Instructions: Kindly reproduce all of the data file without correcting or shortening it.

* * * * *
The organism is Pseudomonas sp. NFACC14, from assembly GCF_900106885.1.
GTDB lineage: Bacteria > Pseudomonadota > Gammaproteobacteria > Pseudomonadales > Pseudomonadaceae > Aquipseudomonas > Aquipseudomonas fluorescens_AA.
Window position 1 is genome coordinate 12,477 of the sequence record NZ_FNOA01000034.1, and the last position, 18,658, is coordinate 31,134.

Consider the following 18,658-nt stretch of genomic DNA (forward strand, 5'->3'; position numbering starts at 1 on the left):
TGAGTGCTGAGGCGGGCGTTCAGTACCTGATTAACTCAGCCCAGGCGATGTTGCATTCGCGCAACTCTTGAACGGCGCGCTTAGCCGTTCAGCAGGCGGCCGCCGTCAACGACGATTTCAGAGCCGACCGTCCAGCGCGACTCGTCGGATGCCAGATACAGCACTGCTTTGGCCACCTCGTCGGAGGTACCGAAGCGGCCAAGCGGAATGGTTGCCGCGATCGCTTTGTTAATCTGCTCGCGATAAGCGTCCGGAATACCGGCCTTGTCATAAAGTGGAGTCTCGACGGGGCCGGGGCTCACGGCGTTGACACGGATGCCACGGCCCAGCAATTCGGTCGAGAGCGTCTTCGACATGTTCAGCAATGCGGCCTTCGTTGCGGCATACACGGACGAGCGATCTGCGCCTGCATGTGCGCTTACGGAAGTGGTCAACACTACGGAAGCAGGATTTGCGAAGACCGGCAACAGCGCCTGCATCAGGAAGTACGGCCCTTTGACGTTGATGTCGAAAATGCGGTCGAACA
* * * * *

The organism is Pseudomonas sp. NFACC14, from assembly GCF_900106885.1.
GTDB lineage: Bacteria > Pseudomonadota > Gammaproteobacteria > Pseudomonadales > Pseudomonadaceae > Aquipseudomonas > Aquipseudomonas fluorescens_AA.
Window position 1 is genome coordinate 12,477 of the sequence record NZ_FNOA01000034.1, and the last position, 18,658, is coordinate 31,134.

Consider the following 18,658-nt stretch of genomic DNA (forward strand, 5'->3'; position numbering starts at 1 on the left):
TGAGTGCTGAGGCGGGCGTTCAGTACCTGATTAACTCAGCCCAGGCGATGTTGCATTCGCGCAACTCTTGAACGGCGCGCTTAGCCGTTCAGCAGGCGGCCGCCGTCAACGACGATTTCAGAGCCGACCGTCCAGCGCGACTCGTCGGATGCCAGATACAGCACTGCTTTGGCCACCTCGTCGGAGGTACCGAAGCGGCCAAGCGGAATGGTTGCCGCGATCGCTTTGTTAATCTGCTCGCGATAAGCGTCCGGAATACCGGCCTTGTCATAAAGTGGAGTCTCGACGGGGCCGGGGCTCACGGCGTTGACACGGATGCCACGGCCCAGCAATTCGGTCGAGAGCGTCTTCGACATGTTCAGCAATGCGGCCTTCGTTGCGGCATACACGGACGAGCGATCTGCGCCTGCATGTGCGCTTACGGAAGTGGTCAACACTACGGAAGCAGGATTTGCGAAGACCGGCAACAGCGCCTGCATCAGGAAGTACGGCCCTTTGACGTTGATGTCGAAAATGCGGTCGAACA